This article appears in Pets 2018 magazine.
Periodontal disease in pets is entirely preventable yet usually untreated, affecting most cats and dogs by age 3, according to the American Veterinary Dental College.
Why should a pet owner care? A broken tooth can put your pet in pain.
Pet owners need to be on the lookout for tooth decay because there are few signs of gum disease, which can cause multiple problems in a pet’s mouth and spread to internal organs, said Diane Delmain, feline assistant clinical professor community practice at Auburn University College of Veterinary Medicine.
A broken tooth is incredibly common in dogs and cats, Delmain said. Teeth are tools for cats and dogs. Dogs can fracture a tooth in play biting chew toys, bones, rocks or other hard objects, Delmain said. Cats often break fang teeth when slipping while jumping on and off of things, she said.
“The problem is that animals don’t always tell us they’re in pain. They’re tough,” Delmain said.
The most obvious sign of a tooth problem is bad breath, Delmain said. It could be a sign of periodontal or other oral disease. Brown or discolored teeth and bleeding gums are also dental-health warning signs.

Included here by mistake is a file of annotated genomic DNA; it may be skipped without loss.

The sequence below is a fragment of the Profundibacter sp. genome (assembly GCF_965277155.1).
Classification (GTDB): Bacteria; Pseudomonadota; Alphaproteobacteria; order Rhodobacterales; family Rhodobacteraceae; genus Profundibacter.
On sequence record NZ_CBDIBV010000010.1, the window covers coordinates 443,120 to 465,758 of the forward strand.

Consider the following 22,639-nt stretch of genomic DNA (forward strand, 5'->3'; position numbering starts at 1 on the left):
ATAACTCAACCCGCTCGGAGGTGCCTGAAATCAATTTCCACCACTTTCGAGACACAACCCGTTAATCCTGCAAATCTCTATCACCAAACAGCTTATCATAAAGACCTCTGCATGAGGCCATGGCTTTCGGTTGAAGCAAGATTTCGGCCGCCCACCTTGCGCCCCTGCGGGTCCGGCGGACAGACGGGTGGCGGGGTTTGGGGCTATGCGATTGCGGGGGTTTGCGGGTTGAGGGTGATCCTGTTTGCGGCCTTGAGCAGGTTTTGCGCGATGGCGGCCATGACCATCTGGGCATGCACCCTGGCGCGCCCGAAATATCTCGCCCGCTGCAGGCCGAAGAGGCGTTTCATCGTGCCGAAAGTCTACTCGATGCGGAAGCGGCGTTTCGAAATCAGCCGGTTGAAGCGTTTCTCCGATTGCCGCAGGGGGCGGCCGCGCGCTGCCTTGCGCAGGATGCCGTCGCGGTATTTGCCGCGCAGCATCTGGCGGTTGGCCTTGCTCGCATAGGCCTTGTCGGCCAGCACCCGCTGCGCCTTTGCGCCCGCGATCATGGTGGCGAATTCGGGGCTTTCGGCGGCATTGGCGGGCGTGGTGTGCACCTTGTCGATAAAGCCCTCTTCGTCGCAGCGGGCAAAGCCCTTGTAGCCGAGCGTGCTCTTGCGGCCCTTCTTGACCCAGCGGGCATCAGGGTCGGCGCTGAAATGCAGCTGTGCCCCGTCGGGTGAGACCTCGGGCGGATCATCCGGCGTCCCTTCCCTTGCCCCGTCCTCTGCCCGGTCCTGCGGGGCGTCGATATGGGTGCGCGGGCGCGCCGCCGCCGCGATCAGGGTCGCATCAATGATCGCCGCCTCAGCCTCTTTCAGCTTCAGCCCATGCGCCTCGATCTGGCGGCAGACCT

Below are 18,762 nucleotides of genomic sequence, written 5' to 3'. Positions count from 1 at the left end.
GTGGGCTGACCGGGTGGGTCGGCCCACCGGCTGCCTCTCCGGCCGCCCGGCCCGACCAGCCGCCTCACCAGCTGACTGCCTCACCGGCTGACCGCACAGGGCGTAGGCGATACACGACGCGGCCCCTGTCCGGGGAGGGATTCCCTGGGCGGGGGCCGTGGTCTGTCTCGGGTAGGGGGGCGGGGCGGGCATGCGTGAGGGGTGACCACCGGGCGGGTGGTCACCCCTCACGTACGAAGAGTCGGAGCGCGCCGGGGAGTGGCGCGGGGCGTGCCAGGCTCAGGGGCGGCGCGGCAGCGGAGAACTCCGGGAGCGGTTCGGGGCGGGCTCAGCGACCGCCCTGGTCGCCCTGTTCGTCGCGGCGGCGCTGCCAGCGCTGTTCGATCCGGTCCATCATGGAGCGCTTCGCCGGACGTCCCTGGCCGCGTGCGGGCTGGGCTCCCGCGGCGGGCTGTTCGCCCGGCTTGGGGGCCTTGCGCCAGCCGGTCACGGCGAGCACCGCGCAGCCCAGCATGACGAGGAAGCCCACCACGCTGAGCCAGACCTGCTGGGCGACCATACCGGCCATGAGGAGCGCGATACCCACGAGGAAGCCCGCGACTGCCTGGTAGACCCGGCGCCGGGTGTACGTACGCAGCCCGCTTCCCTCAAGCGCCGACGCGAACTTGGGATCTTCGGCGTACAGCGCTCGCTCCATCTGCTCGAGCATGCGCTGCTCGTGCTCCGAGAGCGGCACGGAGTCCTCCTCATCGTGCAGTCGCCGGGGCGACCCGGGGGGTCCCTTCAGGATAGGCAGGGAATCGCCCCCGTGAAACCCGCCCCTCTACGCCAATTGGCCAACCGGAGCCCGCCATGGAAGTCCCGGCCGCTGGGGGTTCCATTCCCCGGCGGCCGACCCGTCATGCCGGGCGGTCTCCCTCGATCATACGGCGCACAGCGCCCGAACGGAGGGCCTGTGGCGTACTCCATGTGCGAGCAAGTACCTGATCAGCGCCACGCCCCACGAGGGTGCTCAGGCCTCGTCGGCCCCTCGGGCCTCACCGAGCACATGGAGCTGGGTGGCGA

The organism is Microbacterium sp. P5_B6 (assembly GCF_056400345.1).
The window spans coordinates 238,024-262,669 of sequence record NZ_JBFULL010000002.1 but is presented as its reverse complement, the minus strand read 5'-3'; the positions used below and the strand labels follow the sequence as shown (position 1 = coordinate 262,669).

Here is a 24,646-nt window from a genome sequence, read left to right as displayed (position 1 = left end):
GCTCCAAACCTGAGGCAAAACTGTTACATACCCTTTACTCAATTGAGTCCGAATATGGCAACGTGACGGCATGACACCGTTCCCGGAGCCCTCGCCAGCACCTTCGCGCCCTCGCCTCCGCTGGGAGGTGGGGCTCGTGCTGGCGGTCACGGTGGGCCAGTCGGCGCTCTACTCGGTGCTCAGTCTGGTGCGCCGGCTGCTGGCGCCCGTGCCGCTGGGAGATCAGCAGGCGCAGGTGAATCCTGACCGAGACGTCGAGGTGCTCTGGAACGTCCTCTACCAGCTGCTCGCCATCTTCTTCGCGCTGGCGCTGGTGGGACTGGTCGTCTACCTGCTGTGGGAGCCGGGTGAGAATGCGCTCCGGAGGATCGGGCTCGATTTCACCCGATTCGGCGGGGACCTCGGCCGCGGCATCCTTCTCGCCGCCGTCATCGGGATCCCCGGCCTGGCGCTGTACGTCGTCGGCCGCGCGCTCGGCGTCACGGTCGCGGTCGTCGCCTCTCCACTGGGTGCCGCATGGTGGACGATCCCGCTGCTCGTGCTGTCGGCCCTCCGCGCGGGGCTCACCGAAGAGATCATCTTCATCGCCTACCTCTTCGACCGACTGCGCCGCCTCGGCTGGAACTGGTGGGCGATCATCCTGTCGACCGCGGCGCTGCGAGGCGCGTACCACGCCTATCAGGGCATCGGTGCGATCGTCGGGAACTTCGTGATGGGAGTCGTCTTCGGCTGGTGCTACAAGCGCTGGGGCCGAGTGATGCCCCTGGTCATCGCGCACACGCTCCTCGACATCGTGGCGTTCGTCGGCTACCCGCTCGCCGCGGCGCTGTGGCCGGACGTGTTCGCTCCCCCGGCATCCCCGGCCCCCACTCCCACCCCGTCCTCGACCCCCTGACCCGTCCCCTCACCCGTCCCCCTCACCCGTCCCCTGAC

At the vet
Pets’ teeth are hard bone shells around a core of nerves and blood vessels, just like human teeth, Delmain said. If an infection is left untreated it can lead to an abcess forming, she said.
A fractured tooth can be sealed if it’s shallow, but if the fracture reaches the tooth’s pulp it needs to be removed, Delmain said. A broken tooth requires a visit to the veterinarian, who can assess the situation.
While human dentistry is about saving a tooth, pet dentistry is about the comfort of the tooth, Delmain said. If a veterinarian has to remove a pet’s tooth, the animal can do really well afterward.
“A nicely healed area of gum is nothing to worry about,” she said.
Because two-thirds of a tooth is under the gum line, dentistry with anesthesia is necessary to get rid of plaque and tartar, for teeth cleaning and X-rays, Delmain said. Without it, dental care can be scary for a dog or a cat.
Brushing at home
Regular dental checkups by a veterinarian should be augmented by brushing at home, Delmain said. Be sure to use products approved for pets.
Just like learning a new skill, getting a pet used to toothbrushing may take time. Start by letting your pet sniff the toothbrush and paste and try to work your way up to about 30 seconds of brushing on both sides.
Pet owners concerned about their pet’s oral health can look for products approved by the Veterinary Oral Health Council, which have undergone research and testing to back up claims for home dental care, Delmain said. Look for a square label the says “VOHC Accepted” on products that help control tartar and plaque build-up.